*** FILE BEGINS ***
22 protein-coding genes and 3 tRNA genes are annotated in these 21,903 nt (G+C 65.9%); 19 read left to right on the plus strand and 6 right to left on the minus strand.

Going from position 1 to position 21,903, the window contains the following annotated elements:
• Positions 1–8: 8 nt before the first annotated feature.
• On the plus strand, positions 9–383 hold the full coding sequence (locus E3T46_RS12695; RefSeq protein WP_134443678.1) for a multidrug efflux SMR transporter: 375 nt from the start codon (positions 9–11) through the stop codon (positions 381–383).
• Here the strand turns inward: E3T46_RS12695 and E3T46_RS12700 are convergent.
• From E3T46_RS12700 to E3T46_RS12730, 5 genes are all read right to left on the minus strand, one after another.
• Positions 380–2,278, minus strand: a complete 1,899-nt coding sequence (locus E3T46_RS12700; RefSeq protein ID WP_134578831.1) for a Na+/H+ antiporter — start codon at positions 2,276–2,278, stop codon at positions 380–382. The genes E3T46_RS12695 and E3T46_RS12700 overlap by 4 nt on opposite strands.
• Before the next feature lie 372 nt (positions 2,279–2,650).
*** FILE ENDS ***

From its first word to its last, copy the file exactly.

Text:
22 protein-coding genes and 3 tRNA genes are annotated in these 21,903 nt (G+C 65.9%); 19 read left to right on the plus strand and 6 right to left on the minus strand.

Going from position 1 to position 21,903, the window contains the following annotated elements:
• Positions 1–8: 8 nt before the first annotated feature.
• On the plus strand, positions 9–383 hold the full coding sequence (locus E3T46_RS12695; RefSeq protein WP_134443678.1) for a multidrug efflux SMR transporter: 375 nt from the start codon (positions 9–11) through the stop codon (positions 381–383).
• Here the strand turns inward: E3T46_RS12695 and E3T46_RS12700 are convergent.
• From E3T46_RS12700 to E3T46_RS12730, 5 genes are all read right to left on the minus strand, one after another.
• Positions 380–2,278, minus strand: a complete 1,899-nt coding sequence (locus E3T46_RS12700; RefSeq protein ID WP_134578831.1) for a Na+/H+ antiporter — start codon at positions 2,276–2,278, stop codon at positions 380–382. The genes E3T46_RS12695 and E3T46_RS12700 overlap by 4 nt on opposite strands.
• Before the next feature lie 372 nt (positions 2,279–2,650).